• ·         Innovation distinguishes between a leader and a follower.--Steve Jobs

Is a Christian leader different?
  • ·         The authority by which the Christian leader leads is not power but love, not force but example, not coercion but reasoned persuasion. Leaders have power, but power is safe only in the hands of those who humble themselves to serve.”– John Stott
  • ·         Be on guard for yourselves and for all the flock, among which the Holy Spirit has made you overseers, to shepherd the church of God which He purchased with His own blood.– Acts 20:28
  • ·         A leader is one who knows the way, goes the way, and shows the way--John C. Maxwell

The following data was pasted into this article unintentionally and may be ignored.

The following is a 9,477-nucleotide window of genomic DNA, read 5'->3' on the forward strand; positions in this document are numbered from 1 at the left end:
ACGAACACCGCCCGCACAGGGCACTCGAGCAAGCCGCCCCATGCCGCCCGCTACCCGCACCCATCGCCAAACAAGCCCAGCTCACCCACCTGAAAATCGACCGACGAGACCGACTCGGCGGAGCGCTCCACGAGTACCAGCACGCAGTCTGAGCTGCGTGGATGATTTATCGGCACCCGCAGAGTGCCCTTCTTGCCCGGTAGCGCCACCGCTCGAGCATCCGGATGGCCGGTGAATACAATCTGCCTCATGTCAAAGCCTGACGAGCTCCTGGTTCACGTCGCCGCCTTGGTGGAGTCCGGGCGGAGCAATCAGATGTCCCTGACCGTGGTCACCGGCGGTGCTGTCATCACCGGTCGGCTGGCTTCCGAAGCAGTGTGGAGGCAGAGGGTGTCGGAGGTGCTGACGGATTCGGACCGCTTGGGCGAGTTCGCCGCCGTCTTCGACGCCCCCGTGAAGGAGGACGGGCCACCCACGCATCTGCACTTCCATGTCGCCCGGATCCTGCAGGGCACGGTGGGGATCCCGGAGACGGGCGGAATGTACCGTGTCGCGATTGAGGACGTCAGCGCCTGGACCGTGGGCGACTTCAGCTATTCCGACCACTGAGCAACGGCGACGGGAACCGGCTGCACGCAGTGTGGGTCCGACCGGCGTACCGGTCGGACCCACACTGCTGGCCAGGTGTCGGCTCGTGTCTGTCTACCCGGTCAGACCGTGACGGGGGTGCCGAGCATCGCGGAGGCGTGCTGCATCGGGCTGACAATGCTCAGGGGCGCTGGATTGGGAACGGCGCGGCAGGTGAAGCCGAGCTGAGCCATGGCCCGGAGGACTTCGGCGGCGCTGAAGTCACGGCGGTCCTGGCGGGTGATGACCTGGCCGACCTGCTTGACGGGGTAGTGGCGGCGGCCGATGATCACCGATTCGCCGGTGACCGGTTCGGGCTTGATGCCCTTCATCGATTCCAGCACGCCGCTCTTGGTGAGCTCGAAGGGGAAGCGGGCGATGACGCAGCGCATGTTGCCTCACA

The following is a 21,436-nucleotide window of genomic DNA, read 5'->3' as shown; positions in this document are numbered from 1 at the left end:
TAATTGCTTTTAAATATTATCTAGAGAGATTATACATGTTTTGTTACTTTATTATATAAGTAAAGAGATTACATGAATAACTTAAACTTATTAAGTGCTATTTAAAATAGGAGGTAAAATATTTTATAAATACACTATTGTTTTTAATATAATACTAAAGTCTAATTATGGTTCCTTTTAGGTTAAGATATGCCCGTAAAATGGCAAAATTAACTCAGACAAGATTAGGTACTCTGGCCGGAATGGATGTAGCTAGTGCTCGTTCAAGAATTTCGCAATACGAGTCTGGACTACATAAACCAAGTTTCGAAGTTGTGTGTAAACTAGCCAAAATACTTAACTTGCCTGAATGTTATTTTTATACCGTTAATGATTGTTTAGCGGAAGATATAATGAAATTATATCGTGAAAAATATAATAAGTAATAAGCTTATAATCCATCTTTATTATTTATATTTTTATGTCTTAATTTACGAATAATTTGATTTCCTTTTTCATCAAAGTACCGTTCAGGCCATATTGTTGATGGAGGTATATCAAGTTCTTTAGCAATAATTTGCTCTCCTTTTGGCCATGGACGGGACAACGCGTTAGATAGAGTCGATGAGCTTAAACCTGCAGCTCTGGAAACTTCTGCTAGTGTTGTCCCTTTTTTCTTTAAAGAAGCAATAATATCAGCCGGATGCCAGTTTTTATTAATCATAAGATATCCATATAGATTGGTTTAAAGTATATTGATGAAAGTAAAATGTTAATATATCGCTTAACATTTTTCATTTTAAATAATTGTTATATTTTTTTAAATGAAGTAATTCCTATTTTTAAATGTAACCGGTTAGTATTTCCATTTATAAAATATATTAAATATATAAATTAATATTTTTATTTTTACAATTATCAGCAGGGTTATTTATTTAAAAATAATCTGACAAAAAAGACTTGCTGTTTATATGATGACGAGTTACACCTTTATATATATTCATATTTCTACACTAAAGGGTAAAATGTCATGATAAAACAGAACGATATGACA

• ·         Jesus said, “For even the Son of Man came not to be served but to serve others and to give his life as a ransom for many.”– Mark 10:45

Perhaps the way the world sees leadership and the way God sees leadership are slightly different. Secular leaders may focus on solving problems or put others needs first. In many ways they are similar, though. Godly leadership stresses humility and ‘shepherding’, and ‘serving’. Leading involves, as John Maxwell says, knowing the way, going the way, and most importantly showing the way. It is in the way we live our lives that most clearly shows the way.
Jesus lead by example. He walked with his disciples, teaching them before sending them out. In Luke we learn “Jesus called the twelve together and gave them power and authority over all demons and to cure diseases, and he sent them out to proclaim the kingdom of God and to heal...They departed and went through the villages, bringing the good news and curing diseases everywhere.” (Luke 9:1-6)